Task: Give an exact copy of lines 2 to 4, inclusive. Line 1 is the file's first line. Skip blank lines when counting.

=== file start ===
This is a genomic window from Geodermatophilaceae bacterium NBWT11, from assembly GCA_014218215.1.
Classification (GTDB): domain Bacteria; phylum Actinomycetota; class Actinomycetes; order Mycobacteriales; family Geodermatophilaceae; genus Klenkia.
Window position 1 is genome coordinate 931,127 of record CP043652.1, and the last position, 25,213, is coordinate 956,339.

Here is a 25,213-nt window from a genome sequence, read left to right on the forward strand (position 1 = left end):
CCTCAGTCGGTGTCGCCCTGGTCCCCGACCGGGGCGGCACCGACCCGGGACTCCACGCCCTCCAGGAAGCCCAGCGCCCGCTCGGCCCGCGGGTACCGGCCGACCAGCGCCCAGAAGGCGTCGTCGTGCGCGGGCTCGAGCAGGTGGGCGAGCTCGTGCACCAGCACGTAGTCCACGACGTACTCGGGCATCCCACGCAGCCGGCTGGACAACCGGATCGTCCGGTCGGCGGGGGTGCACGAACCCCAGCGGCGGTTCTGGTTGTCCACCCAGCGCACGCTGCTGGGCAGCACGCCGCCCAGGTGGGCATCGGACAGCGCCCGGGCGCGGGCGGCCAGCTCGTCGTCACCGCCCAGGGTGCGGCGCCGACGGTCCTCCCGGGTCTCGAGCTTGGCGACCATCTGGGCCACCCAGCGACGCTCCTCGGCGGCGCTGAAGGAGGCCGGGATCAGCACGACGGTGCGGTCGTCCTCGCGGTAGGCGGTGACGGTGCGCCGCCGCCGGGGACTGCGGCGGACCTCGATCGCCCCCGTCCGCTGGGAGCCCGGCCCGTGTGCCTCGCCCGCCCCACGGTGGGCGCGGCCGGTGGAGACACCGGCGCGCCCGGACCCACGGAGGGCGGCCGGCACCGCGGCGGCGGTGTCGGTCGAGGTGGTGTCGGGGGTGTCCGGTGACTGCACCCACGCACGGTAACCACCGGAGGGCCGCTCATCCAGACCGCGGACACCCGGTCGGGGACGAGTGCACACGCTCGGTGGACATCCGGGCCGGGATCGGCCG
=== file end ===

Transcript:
Classification (GTDB): domain Bacteria; phylum Actinomycetota; class Actinomycetes; order Mycobacteriales; family Geodermatophilaceae; genus Klenkia.
Window position 1 is genome coordinate 931,127 of record CP043652.1, and the last position, 25,213, is coordinate 956,339.

Here is a 25,213-nt window from a genome sequence, read left to right on the forward strand (position 1 = left end):